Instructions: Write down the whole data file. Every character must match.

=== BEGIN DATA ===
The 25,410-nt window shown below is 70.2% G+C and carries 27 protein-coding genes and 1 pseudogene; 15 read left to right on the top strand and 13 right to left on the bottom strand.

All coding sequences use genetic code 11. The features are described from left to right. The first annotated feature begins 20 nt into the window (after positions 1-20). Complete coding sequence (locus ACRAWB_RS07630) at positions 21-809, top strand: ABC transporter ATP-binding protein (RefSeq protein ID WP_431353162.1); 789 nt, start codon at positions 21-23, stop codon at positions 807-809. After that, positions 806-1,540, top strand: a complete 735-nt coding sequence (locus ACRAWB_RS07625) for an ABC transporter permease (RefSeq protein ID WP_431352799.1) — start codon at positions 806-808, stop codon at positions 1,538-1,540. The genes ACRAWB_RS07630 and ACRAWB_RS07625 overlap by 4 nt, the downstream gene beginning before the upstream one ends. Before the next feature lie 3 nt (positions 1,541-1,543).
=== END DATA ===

The 25,410-nt window shown below is 70.2% G+C and carries 27 protein-coding genes and 1 pseudogene; 15 read left to right on the top strand and 13 right to left on the bottom strand.

All coding sequences use genetic code 11. The features are described from left to right. The first annotated feature begins 20 nt into the window (after positions 1-20). Complete coding sequence (locus ACRAWB_RS07630) at positions 21-809, top strand: ABC transporter ATP-binding protein (RefSeq protein ID WP_431353162.1); 789 nt, start codon at positions 21-23, stop codon at positions 807-809. After that, positions 806-1,540, top strand: a complete 735-nt coding sequence (locus ACRAWB_RS07625) for an ABC transporter permease (RefSeq protein ID WP_431352799.1) — start codon at positions 806-808, stop codon at positions 1,538-1,540. The genes ACRAWB_RS07630 and ACRAWB_RS07625 overlap by 4 nt, the downstream gene beginning before the upstream one ends. Before the next feature lie 3 nt (positions 1,541-1,543).